One of the highlights of the Geneva process that led to the signing of a nuclear agreement with Iran at the beginning of this week was the delicious irony of watching Bibi Netanyahu sniping from the sidelines.
Bibi, the consummate showman and rabid attention-hogger, doesn’t like being on the sidelines. Especially not when he has all the credentials to be in the thick of things. There they were, the members of the world’s most elite club – the nuclear nations – slapping each other’s backs and being tremendously important, while Bibi, for whom consorting with the rich and famous is like oxygen to normal people, was left at home.
The irony, of course, is that he had every right to be there. Geneva was like a meeting of the club’s selections committee, for which retaining exclusivity is the paramount concern. But Israel, with however many dozen warheads it has stashed away in the basement, is already a de facto member of the club. It has paid its dues. And, unlike Graucho Marx, we’re desperate to be a member of every club that will have us.
The problem was that damn nuclear ambiguity policy. By declining to acknowledge what everyone already knows – that it has nuclear weapons – Israel excluded itself from making its own cameo appearance in Geneva. Strange how things come around to bite you in the ass.
Worst of all was that Iran was invited and they don’t even have a bloody bomb yet. It was like rubbing salt into an open wound.
The country that Israel dreads most – not because it’s a nuclear threat, that has never been the issue, but because Iranian nuclear capability would threaten Israel’s strategic hegemony in the region – was there rubbing shoulders with the bigwigs, while Israel was treated like the kid who wants his ball back if he’s not allowed to set the rules.
It was enough to see the Cheshire cat grin on the face of the Iranian foreign minister to understand the subtext. By simply being there while Israel wasn’t, those cunning ayatollahs had already stolen the show. The agreement itself was merely a mechanism for ensuring that it remained theirs. It was like poking Bibi in both of his furtively steely eyes.
He had every right to be pissed off; who wouldn’t be? You work hard to make something of your life and then a bunch of scruffy, unshaven characters without ties get to hang out in Geneva with the Kerrys of the world, while all you get is a couple of bossy phone calls from Obama. What did they expect him to do after that? Applaud the agreement? Congratulate Iran for sealing a march on him? That not how things are done around here.
Bibi said the agreement was an historic mistake. For him it was. Iran came in from the cold the moment the foreign ministers of the world’s senior class sat down with its own representative and began the wheeling and dealing. A generation of frozen antipathy between the Iranian Revolution and the rest of the world (or a good part of it) evaporated into the thin air of wintry Geneva. The country’s appalling human rights record didn’t even merit a footnote. Iran was back.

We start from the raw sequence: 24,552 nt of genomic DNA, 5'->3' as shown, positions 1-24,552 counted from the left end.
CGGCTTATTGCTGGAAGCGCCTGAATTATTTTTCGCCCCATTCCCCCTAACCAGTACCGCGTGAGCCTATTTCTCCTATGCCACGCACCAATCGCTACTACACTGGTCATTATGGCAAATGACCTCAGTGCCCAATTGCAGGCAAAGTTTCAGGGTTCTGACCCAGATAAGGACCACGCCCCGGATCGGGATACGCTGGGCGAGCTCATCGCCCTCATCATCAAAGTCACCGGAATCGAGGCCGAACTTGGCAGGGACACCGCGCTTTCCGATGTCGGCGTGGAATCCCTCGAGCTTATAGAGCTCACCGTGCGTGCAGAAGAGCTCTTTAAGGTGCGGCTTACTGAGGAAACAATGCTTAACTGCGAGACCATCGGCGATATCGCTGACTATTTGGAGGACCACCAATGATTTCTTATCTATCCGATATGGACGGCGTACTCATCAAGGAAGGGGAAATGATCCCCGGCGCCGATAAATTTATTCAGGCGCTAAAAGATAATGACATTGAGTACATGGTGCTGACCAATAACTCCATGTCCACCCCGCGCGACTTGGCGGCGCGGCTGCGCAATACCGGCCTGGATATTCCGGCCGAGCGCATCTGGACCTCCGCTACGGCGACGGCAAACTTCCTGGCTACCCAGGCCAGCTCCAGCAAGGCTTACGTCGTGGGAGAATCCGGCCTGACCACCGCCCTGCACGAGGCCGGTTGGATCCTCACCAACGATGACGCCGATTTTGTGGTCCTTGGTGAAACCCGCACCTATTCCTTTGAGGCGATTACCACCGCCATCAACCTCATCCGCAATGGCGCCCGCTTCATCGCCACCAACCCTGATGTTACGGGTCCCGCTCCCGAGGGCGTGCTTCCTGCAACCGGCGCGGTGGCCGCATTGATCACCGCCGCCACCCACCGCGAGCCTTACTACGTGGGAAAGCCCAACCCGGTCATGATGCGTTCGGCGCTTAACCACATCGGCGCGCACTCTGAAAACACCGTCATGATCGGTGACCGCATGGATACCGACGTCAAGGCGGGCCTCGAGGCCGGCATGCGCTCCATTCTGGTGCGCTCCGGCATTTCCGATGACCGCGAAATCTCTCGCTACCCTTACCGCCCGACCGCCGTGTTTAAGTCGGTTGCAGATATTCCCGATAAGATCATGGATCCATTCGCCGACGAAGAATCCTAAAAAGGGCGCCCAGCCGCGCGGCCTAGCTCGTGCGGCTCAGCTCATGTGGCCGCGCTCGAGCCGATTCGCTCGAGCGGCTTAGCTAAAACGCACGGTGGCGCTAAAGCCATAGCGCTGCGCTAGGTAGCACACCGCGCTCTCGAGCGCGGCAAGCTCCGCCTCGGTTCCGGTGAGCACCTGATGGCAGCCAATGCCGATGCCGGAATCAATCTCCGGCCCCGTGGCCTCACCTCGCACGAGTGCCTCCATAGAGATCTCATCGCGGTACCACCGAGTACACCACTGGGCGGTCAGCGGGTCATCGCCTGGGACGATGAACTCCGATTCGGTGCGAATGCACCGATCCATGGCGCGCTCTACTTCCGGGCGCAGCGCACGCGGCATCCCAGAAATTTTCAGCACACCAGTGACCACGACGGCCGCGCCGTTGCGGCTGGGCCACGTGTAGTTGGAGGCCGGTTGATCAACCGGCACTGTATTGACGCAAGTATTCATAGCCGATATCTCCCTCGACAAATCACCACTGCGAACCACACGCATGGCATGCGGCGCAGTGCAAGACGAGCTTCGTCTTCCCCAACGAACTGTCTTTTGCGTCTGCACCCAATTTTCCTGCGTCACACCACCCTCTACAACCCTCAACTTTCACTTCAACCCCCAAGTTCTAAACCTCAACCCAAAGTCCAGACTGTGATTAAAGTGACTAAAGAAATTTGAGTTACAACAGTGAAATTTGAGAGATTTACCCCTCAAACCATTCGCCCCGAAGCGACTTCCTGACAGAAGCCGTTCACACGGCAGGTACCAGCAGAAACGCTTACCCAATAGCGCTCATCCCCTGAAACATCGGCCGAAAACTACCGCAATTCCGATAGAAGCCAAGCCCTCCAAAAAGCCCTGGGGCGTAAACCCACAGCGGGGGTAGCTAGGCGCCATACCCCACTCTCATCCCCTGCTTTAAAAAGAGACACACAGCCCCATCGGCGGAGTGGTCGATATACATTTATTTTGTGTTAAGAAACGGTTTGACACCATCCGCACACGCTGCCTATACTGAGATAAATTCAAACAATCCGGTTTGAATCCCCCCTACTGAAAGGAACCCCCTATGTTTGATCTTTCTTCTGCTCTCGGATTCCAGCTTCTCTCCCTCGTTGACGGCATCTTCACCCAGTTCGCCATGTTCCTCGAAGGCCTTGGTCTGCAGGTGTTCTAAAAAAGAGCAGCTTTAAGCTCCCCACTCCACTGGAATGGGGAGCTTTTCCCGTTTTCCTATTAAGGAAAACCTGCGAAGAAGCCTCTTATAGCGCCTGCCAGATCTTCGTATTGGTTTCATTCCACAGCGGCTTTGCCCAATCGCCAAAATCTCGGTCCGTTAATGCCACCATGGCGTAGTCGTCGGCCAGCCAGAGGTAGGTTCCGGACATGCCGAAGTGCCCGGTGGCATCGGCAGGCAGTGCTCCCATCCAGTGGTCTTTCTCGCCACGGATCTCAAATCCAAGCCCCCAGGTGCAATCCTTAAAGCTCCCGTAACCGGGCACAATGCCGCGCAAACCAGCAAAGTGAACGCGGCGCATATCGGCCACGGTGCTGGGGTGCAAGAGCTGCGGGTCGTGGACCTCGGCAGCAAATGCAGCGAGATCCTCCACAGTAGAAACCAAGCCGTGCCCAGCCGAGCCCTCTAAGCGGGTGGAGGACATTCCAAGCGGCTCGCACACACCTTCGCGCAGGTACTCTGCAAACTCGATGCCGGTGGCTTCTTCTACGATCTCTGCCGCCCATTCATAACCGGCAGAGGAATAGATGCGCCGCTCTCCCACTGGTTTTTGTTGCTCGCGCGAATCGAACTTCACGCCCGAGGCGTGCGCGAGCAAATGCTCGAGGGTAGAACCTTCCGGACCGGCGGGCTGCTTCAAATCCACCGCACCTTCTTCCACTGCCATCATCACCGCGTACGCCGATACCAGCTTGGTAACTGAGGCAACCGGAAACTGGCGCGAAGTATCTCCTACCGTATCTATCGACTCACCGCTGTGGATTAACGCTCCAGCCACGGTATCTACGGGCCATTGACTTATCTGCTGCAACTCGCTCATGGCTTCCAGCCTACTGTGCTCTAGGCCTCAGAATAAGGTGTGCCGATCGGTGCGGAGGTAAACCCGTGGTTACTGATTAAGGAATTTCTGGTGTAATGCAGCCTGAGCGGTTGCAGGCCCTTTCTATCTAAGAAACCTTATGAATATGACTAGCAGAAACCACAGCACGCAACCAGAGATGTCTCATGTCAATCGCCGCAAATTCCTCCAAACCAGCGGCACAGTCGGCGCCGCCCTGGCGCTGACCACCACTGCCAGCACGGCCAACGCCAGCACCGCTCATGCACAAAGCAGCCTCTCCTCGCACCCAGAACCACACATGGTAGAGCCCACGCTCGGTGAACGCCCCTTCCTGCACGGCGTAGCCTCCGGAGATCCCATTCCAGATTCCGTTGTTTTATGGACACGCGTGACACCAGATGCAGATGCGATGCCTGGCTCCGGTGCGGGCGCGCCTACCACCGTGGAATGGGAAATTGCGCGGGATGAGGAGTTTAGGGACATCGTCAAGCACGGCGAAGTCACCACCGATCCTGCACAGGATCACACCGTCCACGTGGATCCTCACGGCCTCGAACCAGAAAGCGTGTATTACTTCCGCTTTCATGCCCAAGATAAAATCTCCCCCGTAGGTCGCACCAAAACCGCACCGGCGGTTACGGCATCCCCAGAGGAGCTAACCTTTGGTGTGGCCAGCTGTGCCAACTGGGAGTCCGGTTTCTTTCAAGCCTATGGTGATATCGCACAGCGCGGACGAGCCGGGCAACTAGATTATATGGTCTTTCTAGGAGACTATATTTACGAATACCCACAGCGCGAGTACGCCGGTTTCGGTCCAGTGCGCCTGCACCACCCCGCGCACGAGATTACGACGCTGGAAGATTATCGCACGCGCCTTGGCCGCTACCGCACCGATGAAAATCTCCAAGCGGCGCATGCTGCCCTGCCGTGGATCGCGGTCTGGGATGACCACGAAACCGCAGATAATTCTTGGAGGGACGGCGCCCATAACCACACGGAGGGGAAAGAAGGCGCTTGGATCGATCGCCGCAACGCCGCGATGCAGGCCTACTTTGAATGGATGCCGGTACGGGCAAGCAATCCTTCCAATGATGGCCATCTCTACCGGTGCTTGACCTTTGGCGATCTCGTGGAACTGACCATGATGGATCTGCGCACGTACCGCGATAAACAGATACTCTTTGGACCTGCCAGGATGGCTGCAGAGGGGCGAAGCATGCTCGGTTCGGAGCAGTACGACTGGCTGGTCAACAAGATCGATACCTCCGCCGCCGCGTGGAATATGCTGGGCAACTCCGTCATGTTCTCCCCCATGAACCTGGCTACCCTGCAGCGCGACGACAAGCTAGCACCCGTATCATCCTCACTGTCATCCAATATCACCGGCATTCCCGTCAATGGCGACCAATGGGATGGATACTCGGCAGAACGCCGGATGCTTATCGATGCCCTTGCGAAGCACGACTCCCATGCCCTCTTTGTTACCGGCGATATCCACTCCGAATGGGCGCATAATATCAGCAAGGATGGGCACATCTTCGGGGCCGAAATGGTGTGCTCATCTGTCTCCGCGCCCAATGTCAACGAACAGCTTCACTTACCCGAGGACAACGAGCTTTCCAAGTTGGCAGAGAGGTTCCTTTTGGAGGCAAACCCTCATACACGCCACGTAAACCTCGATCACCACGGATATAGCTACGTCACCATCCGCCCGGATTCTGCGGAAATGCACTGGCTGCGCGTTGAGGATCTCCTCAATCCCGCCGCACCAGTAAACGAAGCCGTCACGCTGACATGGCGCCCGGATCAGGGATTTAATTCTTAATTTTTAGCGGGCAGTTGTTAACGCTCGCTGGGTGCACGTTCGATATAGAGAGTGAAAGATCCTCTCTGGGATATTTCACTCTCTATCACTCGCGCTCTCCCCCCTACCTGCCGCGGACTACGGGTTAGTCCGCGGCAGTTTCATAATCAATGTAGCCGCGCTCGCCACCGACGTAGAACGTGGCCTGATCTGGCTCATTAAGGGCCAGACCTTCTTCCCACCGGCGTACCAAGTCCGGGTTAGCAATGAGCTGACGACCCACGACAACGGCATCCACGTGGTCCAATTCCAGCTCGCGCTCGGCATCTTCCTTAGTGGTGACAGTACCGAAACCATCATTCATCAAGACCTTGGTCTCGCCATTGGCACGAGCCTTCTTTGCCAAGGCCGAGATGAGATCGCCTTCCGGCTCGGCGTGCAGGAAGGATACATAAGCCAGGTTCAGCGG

The only thing that could have ruined the party was failure to reach an agreement – any agreement –and the sight of the bearded ones scuttling back to Persia in disgrace. That’s the only denouement that would not have been an historic mistake in Bibi’s book. But the ayatollahs are far too smart for that.
Forget centrifuges and enrichment; the real meaning of the agreement is that Iranian and American diplomats are laughing together and talking seriously for the first time in 34 years. And that will continue, as long as Iran keeps on making baby steps. A military nuclear program is small potatoes compared to the western embrace.
Bibi knows that, and he doesn’t like it one bit. A resurgent, economically successful Iran is a strategic taboo for Israel. There’s only room for one gang in the hood.
Bibi is all bluster and PR. Not that he invented the genre – Israel has a long and honorable history of rubbing goyishe noses in Jewish blood going back to the Eichmann trial, if not before – but he is its perfect exemplar. The right man at the right time.
The question, of course, is whether he will suffice with bluster. I strongly suspect that he won’t. Bibi, like most Israelis, doesn’t like playing by the rules and he certainly doesn’t like being told to shut up and accept the agreement. Beside which, the strategic stakes are high. If a consortium of world powers manages to solve the Iranian nuclear issue, there’s a strong likelihood that the Israel-Palestine mess will be next on their agenda –with the Iranian foreign minister grinning in the background.
Israel is all for multinational efforts when they are imposing sanctions on its enemies, but they are the last word in treif when it comes to peace with the Palestinians.
Bibi reminds me of Kafka’s hunger artist, who began starving himself as a performance but eventually starved himself to death. The bitter historical burden placed on Bibi’s mortal shoulders by the Geneva agreement is all show. But he’s more than capable of dragging it out until it kills us all.